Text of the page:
on patterns in feminine surnames from various periods and regions.


        Coblaith Muimnech
        Barony of Bryn Gwlad
        Kingdom of Ansteorra
        <mailto:Coblaith@...>
      • Maria Buchanan
        You use da for women.  If you re doing a name like Maria of Florence, it would be Maria da Firenze.  the de is actually dei and it s used for being of a
        Message 3 of 28 , May 7, 2009
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          You use da for women.  If you're doing a name like Maria of Florence, it would be Maria da Firenze.  the de is actually dei and it's used for being of a family - dei Medici, etc.  The di is used for men, so if you're looking at female names you need the da rather than the de.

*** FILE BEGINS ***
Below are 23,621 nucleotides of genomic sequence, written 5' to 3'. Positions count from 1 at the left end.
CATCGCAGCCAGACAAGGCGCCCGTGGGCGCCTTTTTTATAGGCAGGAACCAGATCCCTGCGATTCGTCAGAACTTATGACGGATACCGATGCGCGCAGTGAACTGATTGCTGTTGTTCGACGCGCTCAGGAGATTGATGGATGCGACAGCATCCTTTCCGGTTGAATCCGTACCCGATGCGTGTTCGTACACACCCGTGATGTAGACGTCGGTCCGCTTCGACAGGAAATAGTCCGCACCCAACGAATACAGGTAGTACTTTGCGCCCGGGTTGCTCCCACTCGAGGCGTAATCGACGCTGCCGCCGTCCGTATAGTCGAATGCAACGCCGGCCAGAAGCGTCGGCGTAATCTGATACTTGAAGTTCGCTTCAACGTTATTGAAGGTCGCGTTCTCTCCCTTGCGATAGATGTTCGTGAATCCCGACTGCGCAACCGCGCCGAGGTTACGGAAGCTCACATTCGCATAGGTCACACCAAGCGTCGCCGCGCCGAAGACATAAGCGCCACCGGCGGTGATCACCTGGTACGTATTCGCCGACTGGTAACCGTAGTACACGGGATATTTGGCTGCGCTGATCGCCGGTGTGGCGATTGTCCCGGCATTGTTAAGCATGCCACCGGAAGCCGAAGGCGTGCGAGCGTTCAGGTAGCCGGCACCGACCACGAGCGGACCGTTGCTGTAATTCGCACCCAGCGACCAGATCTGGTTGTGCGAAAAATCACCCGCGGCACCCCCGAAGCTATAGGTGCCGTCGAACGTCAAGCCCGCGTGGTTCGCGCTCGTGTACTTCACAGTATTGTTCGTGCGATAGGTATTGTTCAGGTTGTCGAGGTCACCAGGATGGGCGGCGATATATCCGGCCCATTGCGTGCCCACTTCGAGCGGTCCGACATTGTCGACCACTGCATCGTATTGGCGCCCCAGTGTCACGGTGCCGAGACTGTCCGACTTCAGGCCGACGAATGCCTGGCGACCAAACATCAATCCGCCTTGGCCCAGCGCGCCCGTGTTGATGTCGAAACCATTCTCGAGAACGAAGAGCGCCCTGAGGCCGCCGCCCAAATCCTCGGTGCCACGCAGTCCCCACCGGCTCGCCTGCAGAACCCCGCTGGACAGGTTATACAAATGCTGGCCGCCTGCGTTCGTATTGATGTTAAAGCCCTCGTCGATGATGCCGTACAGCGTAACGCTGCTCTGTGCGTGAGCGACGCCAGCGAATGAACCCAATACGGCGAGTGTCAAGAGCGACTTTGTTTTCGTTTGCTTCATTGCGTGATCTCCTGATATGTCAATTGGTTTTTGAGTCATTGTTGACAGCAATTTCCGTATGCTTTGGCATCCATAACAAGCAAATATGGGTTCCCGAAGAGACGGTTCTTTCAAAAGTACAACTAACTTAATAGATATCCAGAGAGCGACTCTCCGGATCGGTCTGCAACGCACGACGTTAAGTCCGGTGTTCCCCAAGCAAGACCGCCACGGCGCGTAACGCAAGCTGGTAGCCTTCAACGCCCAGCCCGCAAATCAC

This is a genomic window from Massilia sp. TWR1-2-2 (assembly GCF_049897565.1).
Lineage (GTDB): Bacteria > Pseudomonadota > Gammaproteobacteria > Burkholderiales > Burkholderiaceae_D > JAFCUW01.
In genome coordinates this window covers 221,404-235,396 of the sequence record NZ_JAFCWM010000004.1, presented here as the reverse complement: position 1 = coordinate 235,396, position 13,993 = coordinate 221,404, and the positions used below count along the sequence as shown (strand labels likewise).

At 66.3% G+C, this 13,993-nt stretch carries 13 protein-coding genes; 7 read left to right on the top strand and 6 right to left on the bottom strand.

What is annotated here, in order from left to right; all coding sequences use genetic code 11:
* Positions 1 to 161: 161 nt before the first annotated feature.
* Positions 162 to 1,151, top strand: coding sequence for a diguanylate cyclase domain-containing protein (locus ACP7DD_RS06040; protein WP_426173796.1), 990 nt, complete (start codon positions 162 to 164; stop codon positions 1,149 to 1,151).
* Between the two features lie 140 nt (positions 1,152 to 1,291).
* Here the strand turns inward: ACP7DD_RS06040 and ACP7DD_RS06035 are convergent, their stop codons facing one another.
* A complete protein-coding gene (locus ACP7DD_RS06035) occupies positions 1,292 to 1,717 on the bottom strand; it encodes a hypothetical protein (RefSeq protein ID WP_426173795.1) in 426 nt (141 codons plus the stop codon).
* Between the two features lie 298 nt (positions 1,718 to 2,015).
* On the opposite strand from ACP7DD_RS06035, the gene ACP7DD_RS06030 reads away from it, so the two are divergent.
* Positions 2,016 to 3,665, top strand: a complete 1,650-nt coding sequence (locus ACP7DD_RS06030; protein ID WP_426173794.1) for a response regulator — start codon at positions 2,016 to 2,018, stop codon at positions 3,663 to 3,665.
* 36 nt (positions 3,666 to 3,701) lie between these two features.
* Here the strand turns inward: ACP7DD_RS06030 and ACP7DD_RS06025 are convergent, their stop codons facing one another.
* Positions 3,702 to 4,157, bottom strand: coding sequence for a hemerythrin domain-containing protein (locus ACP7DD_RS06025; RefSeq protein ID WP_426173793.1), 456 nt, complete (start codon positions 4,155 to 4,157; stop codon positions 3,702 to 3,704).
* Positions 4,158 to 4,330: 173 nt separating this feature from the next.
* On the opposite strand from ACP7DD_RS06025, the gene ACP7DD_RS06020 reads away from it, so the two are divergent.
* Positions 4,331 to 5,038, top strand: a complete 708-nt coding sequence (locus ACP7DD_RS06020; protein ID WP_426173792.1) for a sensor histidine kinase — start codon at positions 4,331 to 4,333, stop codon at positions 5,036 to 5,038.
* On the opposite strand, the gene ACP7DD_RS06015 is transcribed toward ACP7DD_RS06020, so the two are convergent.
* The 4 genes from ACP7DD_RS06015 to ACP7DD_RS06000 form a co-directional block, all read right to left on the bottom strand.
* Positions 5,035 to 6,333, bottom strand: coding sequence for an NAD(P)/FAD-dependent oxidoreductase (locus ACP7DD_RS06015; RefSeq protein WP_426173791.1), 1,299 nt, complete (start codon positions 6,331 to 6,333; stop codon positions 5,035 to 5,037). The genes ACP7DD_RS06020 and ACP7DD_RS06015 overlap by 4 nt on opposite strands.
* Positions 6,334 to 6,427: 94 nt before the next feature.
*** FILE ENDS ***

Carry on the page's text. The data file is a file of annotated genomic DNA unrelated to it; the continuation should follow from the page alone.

My best advice for you would be to find someone in your Kingdom who knows the heraldry rules for naming better than me.  I can tell you some simply because of the problems I had registering a name.
          Lady Elizabeta Maria dei Medici (called Lady Maria)
          Maria Bulgarelli Buchanan

          --- On Thu, 5/7/09, Kristen <spellsinger28@...> wrote:
          From: Kristen <spellsinger28@...>
          Subject: [SCA Newcomers] Italian names
          To: scanewcomers@yahoogroups.com
          Date: Thursday, May 7, 2009, 4:22 PM

















          Hello all, I have a quick question about Italian names. How are female names constructed? I'm a little confused about the uses of di, da, and de. Do these show that a surname is masculine and feminine? Or are they different versions of "of"? I appreciate the help very much.